The System II Sirius 1992
The System II Sirius Phonograph was the second product released by Rockport Technologies. It featured a massive 250 pound constrained-layer damped granite plinth that was supported by an active pneumatic suspension, the most advanced isolation system ever employed by an audio product.
Introduced in 1993, The Procyon was the first loudspeaker to bear the Rockport Technologies name. It was a passive three-way with an equalized, active bass section consisting of twin 8 inch woofers driven by a custom amplifier designed by Damien Martin of Spectral fame. It also featured Rockports’ first ever glass fiber/epoxy composite enclosure, isolated by a unique damped suspension system.
Capella Phonograph- 1994
In 1994, Rockport Technologies introduced the Capella Phonograph. This unit used the same air bearing spindle as the original Sirius and System II Sirius with vacuum record hold-down on its constrained-layer damped, acrylic/stainless steel composite platter, and a new, slightly simplified air bearing tone arm design. The plinth was a constrained-layer composite of acrylic and aluminum and the unit featured our first ever tabletop, active pneumatic suspension, completely custom designed and manufactured by Rockport Technologies. The drive system utilized an external rotor, 600 RPM hysteresis synchronous motor with an enormous 303 stainless pulley flywheel coupled through a precision ground, Kapton film belt.
Series 6000 Tonearm – 1994
The Series 6000 Tonearm was essentially a mirror imaged version of the tonearm found on the original Capella Phonograph, which made it possible to mount it on other manufacturer’s phonographs. Like all Rockport Technologies tonearms, it featured an ultra-high precision (sub-micron machining tolerances) critically damped groove compensated air bearing. In contrast to other air bearing tonearms of its day, it utilized high-pressure in conjunction with a patented flow characteristic that resulted in a bearing with extremely high central stiffness, low-flow, and intrinsically stable behavior, as well as zero friction. The tonearm tube was a constrained layer damped carbon fiber sandwich composite, and all aspects of the tonearm’s geometry were fully adjustable.
The Syzygy loudspeaker was the second loudspeaker to bear the Rockport Technologies name, and was conceived as a smaller, simpler version of the Procyon. The Syzygy was a passive three-way utilizing Eton bass and midrange drivers, and the venerable Dynaudio D260 tweeter. Like the Procyon, its enclosure was a glass fiber/epoxy composite sandwich construction, and featured large chamfers and varying baffle dimensions to minimize diffraction issues, and was the predecessor to the composite enclosures of Rockport loudspeakers to come. Even though the Syzygy was fairly modest in size, it was nearly a full range speaker.
System III Sirius Phonograph – 1996
1996: Rockport Technologies debut’s the System III Sirius Phonograph, an all-out-assault on turntable design. Weighing in at 535lbs, Rockport’s first ever direct drive phonograph utilized the most advanced spindle bearing/drive system ever conceived for an audio product. Its 62 pound constrained-layer damped stainless steel composite platter was mounted to a high pressure, low flow air bearing (both the radial and thrust surfaces) with an integrally mounted eddy current motor utilizing a feedback control loop with both phase and velocity servos referenced against an on-board, one part per million analog time standard. This was accomplished with an indicated run-out of less than 5 millionths of an inch, no contacting surfaces, zero torque ripple and a speed accuracy of +/-5 ppm. Finally, the tonearm system centered around an ultra high precision critically damped air bearing which ensured the only mechanical contact in the entire system was that of stylus and record.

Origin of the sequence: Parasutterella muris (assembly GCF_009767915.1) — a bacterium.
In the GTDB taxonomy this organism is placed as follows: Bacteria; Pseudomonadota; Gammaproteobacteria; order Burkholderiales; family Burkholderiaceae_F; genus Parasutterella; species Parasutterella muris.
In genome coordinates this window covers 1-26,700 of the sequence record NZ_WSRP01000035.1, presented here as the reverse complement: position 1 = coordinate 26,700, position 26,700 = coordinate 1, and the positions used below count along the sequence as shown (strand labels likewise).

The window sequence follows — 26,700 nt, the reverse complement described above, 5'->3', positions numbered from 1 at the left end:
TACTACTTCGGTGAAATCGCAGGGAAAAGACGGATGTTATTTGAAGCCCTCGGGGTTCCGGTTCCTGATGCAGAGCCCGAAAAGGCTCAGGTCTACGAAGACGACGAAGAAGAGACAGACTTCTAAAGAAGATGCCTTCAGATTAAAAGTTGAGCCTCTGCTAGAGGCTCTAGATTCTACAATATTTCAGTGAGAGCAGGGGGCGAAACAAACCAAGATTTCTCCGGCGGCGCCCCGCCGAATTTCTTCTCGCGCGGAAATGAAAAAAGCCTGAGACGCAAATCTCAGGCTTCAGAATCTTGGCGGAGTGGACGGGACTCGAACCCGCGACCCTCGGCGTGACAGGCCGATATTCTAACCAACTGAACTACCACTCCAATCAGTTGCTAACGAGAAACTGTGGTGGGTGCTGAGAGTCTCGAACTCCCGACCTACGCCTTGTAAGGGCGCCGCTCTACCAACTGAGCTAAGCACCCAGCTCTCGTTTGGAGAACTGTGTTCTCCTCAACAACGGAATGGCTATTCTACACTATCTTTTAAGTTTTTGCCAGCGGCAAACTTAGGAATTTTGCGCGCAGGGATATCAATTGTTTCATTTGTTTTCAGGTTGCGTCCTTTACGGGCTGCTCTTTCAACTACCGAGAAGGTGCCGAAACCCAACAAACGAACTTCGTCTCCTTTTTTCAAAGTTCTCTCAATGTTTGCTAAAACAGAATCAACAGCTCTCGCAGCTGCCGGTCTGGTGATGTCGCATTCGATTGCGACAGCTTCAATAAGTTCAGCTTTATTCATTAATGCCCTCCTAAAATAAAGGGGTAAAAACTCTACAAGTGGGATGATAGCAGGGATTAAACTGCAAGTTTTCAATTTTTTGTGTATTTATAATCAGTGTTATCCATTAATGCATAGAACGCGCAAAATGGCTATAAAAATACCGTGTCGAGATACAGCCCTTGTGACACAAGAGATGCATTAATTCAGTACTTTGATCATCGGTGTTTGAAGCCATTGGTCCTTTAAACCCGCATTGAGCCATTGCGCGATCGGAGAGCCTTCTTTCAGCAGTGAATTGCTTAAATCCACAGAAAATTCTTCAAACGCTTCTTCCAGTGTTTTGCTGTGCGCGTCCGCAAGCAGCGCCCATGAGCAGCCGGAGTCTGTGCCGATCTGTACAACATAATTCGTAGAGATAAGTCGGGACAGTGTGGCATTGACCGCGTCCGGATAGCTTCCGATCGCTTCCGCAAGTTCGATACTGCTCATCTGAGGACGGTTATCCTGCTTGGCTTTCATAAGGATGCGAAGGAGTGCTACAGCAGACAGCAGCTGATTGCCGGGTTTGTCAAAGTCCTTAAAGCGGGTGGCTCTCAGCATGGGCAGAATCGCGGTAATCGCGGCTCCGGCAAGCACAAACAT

Capella II Phonograph – 1997
Launched in 1997, the Capella II phonograph was a further refinement of the original Capella and featured a glass fiber/epoxy composite plinth, upgraded constrained layer-damped composite platter, a new motor structure and constrained-layered damped arm board. The base model featured a specially designed hydrodynamic fluid film main spindle bearing and was suspensionless. It could be upgraded to be outfitted with an air bearing spindle with vacuum hold-down, as well as a tabletop active pneumatic suspension. The Capella II was also available with the Rockport Series 7000 linear tracking, air bearing tone arm, which shared all of the same moving components as the tone arm found on the System III Sirius.
Merak Loudspeaker – 1997
In 1997 the launch of the Merak 2-way loudspeaker heralded the arrival of a new series of Rockport speakers with custom Audio Technology midrange and bass drivers and the legendary Dynaudio Esotar tweeter. Like the Procyon and Syzygy loudspeakers before it, the Merak’s 90 pound enclosure was constructed with inner and outer glass fiber/epoxy composite shells sandwiching a custom-manufactured viscoelastic core material. As Rockport’s first foray into custom driver design the smaller Merak produced a remarkably wide dynamic range and prodigious bass for its smaller size.
Antares Loudspeaker – 1999
In 1999 the Antares loudspeaker was introduced as a larger, full-range follow up to the smaller Merak loudspeaker, this time utilizing separate custom Audio Technology midrange and bass drivers and the Dynaudio Esotar tweeter in a 3-way configuration. At 400 pounds per speaker Antares was certainly a bigger brother to the 90 pound Merak and produced a comparably larger and weightier sound. It also produced previously unobtainable levels of dynamics in large part due to the low noise maintained by the massive glass fiber/epoxy sandwich composite cabinet which Stereophile Editor, John Atkinson, dubbed “heroic construction.” The Antares was awarded Stereophile Loudspeaker of the Year in 2002.